"If there's anything about EVE that's particularly notorious, it's the fidelity of its virtual economy. You can equate the loss of a giant ship in EVE to some real world amount of money, just based on the time and effort it takes to build," CCP Chief Marketing Officer David Reid tells Joystiq.
Reid says that because EVE's in-game economy is so unique, it's essential for the developer to introduce changing aspects – like a completely different game's economy – gradually. Currently in closed beta, Dust 514 is testing its in-game links to EVE Online, but it's a careful play of checks and balances and minuscule tweaks that will make the games work well in tandem.
"It's really important that, when we do join the games, and we do allow ISK [one of the in-game currencies in both games] to flow between EVE and Dust that we don't accidentally institute some hyper-inflation in one game or the other."
Reid says that, in Dust 514, there may get to be a weapon or vehicle that is worth a lot of ISK; however, those items "really shouldn't be as expensive" as a starship in EVE Online.
"We have to make sure we tune those dials carefully before the currency starts swimming between both games," Reid adds. The intention, once all systems are in place, is for players to be able to share ISK between Dust and EVE freely.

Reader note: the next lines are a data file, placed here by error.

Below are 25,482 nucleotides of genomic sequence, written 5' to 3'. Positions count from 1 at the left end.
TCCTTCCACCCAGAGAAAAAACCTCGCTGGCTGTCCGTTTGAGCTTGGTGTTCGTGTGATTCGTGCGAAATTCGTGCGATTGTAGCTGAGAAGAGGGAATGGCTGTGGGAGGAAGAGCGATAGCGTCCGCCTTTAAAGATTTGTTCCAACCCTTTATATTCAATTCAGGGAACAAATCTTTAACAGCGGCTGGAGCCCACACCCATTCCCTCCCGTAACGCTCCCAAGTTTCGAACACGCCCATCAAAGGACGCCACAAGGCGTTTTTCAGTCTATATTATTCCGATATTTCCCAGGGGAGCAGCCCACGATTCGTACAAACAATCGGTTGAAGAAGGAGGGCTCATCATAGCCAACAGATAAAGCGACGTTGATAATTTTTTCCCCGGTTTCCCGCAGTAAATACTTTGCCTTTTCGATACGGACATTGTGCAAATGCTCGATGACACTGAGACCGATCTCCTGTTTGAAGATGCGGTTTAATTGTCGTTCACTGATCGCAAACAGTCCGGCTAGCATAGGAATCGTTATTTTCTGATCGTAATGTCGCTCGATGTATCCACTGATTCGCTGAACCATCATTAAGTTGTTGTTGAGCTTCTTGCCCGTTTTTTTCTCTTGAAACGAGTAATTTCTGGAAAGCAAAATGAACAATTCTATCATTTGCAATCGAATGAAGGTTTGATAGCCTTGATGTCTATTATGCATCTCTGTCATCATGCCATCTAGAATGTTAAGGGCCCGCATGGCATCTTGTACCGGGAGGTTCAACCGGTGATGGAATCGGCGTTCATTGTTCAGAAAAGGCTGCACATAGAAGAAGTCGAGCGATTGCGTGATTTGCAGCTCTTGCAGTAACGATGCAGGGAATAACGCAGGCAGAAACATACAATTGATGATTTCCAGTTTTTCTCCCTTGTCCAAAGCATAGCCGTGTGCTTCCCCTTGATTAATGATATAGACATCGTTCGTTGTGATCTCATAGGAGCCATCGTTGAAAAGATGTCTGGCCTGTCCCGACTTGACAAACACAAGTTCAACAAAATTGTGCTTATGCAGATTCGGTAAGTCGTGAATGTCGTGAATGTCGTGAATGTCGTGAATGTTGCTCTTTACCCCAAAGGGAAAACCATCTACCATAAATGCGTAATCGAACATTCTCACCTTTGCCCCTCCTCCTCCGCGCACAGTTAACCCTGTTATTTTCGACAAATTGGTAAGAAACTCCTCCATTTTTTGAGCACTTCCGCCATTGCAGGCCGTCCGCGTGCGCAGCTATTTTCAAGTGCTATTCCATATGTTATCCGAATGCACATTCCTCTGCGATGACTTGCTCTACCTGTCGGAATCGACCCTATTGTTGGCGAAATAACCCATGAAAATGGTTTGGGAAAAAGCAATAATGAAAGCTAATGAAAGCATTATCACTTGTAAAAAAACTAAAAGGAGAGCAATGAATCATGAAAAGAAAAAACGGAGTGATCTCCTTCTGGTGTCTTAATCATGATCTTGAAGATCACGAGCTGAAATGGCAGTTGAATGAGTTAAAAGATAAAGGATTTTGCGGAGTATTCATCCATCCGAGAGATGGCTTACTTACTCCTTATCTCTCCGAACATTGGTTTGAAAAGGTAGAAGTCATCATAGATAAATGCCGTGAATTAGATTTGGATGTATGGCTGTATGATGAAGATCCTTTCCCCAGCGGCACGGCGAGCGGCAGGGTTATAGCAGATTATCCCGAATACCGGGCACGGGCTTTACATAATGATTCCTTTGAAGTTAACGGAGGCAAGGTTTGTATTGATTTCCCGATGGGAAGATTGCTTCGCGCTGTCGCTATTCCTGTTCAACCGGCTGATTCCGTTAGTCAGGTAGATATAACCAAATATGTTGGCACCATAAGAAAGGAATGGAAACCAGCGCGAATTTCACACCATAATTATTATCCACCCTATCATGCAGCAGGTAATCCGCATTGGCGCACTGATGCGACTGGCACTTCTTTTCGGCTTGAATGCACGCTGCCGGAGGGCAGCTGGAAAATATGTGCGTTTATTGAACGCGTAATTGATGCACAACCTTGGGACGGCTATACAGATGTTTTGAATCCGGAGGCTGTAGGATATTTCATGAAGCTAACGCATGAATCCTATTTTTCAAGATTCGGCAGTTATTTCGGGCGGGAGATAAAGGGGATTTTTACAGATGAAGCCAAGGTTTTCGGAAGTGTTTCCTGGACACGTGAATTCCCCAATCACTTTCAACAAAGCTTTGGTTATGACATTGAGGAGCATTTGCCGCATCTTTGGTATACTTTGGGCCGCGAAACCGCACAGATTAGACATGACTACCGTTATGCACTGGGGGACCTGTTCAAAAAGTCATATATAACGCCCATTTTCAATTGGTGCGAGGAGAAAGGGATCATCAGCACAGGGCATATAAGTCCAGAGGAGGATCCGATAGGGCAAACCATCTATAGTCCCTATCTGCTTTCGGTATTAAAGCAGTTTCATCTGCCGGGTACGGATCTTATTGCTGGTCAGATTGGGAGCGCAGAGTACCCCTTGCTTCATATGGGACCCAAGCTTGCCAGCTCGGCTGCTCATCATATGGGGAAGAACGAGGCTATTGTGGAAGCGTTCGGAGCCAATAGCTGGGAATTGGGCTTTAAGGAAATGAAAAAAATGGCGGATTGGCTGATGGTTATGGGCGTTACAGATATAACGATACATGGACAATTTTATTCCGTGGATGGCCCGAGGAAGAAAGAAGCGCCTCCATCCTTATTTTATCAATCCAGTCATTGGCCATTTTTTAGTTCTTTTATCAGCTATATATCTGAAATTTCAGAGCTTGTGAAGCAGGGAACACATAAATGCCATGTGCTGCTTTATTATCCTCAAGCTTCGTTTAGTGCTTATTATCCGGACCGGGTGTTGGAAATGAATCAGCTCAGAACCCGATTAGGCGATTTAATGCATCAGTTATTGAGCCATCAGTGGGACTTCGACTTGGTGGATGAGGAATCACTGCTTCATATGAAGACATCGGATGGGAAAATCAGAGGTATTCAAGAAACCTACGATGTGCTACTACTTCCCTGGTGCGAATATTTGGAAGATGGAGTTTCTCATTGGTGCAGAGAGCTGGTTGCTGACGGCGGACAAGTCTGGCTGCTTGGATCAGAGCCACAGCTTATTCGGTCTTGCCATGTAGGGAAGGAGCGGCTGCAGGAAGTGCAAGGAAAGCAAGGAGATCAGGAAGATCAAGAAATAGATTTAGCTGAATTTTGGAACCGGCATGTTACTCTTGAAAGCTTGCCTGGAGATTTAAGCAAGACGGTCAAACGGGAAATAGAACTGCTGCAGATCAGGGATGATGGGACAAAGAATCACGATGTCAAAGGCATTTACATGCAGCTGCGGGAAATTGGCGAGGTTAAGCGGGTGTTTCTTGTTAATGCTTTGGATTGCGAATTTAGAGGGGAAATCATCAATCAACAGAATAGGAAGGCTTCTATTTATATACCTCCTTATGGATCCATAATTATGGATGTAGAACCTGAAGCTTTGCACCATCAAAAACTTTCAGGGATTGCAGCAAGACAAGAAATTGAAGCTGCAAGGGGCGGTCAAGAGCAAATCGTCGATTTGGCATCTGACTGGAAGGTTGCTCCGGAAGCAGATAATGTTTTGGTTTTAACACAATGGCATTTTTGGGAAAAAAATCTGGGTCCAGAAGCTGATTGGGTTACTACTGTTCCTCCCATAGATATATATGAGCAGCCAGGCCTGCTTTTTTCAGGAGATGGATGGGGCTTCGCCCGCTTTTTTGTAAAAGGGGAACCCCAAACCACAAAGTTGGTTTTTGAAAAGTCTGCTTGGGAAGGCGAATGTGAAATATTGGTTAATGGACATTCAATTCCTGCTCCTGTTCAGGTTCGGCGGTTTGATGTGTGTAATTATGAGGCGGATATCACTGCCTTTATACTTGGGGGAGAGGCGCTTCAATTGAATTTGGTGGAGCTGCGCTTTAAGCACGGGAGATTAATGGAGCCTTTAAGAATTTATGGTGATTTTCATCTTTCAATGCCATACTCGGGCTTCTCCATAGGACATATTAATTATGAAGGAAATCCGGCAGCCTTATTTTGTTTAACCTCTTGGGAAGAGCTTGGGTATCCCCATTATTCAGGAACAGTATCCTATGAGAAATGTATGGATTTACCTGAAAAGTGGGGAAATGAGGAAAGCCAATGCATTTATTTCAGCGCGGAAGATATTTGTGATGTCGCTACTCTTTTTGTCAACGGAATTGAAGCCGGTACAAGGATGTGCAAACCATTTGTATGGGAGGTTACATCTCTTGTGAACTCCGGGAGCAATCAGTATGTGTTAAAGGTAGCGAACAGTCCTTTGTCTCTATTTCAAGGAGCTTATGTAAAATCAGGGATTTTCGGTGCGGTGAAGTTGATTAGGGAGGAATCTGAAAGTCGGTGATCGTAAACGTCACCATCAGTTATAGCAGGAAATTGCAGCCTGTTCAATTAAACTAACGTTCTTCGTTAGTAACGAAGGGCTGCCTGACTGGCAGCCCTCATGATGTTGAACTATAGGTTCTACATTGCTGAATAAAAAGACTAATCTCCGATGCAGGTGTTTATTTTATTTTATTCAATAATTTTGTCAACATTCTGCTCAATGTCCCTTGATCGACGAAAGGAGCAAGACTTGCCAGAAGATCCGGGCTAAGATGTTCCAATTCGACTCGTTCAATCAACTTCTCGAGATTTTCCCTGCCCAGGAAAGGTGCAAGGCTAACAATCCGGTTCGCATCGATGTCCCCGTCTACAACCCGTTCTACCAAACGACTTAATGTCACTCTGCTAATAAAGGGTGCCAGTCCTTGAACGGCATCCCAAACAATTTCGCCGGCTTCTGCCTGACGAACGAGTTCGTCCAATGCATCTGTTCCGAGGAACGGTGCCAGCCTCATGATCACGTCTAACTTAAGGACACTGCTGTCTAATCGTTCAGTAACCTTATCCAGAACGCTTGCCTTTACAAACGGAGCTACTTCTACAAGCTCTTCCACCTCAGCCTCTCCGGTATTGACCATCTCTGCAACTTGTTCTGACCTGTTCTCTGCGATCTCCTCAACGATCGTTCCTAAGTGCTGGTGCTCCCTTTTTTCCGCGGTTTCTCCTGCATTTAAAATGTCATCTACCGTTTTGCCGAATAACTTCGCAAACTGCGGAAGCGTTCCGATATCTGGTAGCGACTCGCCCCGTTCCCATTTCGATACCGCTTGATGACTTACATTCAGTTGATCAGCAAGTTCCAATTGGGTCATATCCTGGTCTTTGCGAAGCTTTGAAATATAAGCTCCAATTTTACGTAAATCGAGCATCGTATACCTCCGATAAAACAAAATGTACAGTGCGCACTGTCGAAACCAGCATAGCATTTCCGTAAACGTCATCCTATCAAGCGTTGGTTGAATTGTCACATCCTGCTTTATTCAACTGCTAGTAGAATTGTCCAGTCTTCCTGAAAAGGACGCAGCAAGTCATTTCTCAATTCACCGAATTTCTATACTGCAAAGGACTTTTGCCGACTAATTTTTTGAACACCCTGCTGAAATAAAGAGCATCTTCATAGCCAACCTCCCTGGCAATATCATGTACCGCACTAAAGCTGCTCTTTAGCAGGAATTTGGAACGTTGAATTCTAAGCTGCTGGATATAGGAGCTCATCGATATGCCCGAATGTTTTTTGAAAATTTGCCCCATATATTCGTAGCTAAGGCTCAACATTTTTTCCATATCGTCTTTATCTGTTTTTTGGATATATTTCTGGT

But the vision of connecting both games isn't limited to its currency systems. The vision, Reid says, is for Dust 514 marines to be able to interact with EVE Online characters in the future, specifically once the MMO's upcoming avatar system is in place. "That is exactly the idea," Reid says, pointing to CCP's 'Future Vision' trailer, which teased the ability to put both avatars in the same 'room.'
"Your Dust marine can walk into a station and meet an EVE avatar, and rather than negotiate a contract over text chat, you could do it 'virtually in person.'" CCP won't place a time frame on when that reality will be manifested, but that concept is "absolutely the vision."
Part of that vision includes adding "space elevators," where players can go down onto the Dust 514 planet battleground or up into the EVE space stations regardless of the game you're playing at the time.